The field of quantum computing has seen rapid developments over the last few years, said Professor Lieven Vandersypen, QuTech’s next Director of Research. Major technological advances, scalable technologies and contact with end-users have made it possible to create a European platform that offers open access to functional qubits. Students and entrepreneurs alike are welcome to Quantum Inspire.
The online presentation of Quantum Inspire on Monday afternoon had an impressive list of speakers: Minister Ingrid van Engelshoven (Science, Education and Culture); her EU Commission colleague Mariya Gabriel; TNO CEO Paul de Krom; Rector Tim van der Hagen; and moderator Prince Constantijn van Oranje to name a few.
There is still a large gap between the potential that the speakers attributed to quantum technology – new medicines; sustainable energy; saving the climate; and social progress – and the two-qubit demonstration of quantum informatics. The charm of the Quantum Inspire platform is that it allows people to experience the attributed super powers of quantum computing hands-on. Or, as Mariya Gabriel said, “Quantum Inspire brings quantum computing to a wider audience. Congratulations to everyone at QuTech for making this possible.”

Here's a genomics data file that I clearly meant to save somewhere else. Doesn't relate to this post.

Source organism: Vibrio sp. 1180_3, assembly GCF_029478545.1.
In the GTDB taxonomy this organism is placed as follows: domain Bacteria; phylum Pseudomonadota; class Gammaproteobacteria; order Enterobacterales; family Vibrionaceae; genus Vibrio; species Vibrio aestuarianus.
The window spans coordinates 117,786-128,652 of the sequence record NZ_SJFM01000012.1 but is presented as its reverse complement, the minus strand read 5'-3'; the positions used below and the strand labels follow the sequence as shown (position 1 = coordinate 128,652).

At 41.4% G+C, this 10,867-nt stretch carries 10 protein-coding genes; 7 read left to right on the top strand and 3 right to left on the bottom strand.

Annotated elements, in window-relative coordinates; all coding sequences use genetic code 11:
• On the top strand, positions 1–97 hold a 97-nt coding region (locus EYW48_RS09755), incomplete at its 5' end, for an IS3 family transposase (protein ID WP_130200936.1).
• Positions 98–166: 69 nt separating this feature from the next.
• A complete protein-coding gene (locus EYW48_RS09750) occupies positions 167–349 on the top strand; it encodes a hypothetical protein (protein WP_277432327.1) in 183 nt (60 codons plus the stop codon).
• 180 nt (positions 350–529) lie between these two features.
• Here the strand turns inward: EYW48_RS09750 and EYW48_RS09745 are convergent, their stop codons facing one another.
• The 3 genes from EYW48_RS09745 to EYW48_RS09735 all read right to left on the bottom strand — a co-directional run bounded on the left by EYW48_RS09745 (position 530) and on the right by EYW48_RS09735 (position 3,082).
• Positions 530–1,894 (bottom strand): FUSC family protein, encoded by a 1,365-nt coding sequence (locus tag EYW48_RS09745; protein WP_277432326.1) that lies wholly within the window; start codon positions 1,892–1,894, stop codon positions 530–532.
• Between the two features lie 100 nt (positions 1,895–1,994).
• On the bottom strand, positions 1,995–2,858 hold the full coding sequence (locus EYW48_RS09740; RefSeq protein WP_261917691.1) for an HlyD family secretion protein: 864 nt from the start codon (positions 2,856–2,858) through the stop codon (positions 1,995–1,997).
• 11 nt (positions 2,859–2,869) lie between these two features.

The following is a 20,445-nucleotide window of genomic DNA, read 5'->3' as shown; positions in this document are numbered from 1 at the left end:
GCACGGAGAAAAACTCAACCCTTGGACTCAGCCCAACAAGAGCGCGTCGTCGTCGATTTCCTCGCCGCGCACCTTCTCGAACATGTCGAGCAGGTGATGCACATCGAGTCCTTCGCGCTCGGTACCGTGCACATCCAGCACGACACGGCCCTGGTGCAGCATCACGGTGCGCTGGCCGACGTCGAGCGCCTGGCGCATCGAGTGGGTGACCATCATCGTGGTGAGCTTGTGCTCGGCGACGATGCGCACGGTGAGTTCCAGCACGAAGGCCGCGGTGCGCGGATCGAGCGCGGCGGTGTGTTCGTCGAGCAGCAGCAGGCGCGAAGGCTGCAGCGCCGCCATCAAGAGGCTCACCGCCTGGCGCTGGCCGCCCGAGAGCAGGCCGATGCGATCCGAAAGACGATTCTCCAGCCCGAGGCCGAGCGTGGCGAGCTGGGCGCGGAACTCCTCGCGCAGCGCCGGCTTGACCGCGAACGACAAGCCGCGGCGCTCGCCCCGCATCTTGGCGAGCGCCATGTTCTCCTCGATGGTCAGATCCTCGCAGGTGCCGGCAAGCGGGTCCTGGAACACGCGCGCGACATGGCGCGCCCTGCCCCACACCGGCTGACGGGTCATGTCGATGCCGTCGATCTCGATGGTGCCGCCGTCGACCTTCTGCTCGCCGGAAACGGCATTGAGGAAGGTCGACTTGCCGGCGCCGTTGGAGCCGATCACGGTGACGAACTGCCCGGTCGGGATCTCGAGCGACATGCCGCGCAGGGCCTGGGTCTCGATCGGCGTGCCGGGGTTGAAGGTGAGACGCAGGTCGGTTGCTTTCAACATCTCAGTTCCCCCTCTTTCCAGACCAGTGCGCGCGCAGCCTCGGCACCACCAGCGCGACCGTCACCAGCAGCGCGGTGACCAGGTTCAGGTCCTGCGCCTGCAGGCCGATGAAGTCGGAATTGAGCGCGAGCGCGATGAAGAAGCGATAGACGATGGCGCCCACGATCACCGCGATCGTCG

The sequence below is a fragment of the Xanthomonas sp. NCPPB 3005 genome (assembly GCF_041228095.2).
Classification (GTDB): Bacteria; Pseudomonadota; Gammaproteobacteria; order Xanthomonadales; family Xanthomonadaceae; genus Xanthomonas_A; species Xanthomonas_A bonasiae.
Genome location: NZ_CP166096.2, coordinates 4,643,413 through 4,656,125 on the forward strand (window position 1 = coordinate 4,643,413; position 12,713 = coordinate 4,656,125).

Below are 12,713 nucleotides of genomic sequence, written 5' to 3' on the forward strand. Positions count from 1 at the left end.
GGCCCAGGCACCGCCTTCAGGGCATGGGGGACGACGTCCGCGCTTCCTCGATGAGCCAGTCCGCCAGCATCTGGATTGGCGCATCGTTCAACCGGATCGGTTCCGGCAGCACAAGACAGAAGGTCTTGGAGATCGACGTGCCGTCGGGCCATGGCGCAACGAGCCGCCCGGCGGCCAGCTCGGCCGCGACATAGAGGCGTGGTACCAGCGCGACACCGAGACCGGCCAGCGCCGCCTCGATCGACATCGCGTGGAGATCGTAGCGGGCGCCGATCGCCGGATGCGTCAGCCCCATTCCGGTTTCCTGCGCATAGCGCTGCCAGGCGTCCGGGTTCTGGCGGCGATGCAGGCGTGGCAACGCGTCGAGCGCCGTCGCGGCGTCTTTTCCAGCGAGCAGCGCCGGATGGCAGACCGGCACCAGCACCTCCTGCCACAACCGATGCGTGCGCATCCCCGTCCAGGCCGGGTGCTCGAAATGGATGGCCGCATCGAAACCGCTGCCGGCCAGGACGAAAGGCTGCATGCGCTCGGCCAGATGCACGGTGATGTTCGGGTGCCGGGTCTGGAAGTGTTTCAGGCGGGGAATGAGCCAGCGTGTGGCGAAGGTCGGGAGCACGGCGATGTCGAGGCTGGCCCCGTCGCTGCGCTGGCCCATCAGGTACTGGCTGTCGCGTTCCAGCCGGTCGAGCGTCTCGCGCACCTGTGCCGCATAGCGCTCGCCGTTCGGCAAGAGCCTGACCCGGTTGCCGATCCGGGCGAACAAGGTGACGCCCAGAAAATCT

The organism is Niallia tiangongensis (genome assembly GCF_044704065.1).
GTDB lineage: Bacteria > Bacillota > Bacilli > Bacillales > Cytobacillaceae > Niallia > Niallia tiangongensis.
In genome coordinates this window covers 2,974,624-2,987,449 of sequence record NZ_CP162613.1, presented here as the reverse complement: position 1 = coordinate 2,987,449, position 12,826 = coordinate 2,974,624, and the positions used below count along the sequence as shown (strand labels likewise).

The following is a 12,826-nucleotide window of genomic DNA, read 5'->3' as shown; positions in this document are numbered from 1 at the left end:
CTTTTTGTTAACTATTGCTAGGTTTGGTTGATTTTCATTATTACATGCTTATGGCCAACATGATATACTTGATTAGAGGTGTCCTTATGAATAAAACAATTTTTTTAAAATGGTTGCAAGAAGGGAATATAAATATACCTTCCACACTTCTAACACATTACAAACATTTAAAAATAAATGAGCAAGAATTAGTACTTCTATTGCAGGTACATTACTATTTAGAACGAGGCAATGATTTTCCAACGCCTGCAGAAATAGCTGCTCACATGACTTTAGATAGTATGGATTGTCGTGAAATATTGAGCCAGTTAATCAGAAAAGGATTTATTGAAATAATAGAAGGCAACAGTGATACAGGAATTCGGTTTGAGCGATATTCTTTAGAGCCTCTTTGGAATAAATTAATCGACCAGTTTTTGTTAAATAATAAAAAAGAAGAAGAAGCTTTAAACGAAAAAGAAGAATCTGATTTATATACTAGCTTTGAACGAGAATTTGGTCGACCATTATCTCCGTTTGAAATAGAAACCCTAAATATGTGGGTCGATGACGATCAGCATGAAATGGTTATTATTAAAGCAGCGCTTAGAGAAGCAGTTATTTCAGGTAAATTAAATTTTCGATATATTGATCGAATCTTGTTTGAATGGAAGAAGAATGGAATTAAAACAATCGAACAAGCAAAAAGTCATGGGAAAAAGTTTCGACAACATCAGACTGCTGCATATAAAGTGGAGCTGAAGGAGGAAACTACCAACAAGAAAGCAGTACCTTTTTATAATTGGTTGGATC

Now that quantum computing is available, what can people do with it? Richard Versluis, Principal Systems Engineer at QuTech, said that quantum computing is especially good at optimising or searching for things. “And that is what many hard problems are about,” he added. One could think of developing specific materials, new medicines, high-temperature superconductors and the like.
For years, people have wondered about the mysterious powers of the quantum computer. Now they can operate quantum bits hands-on. Just create an account and start coding your project. The qubits are chilled, waiting for your commands.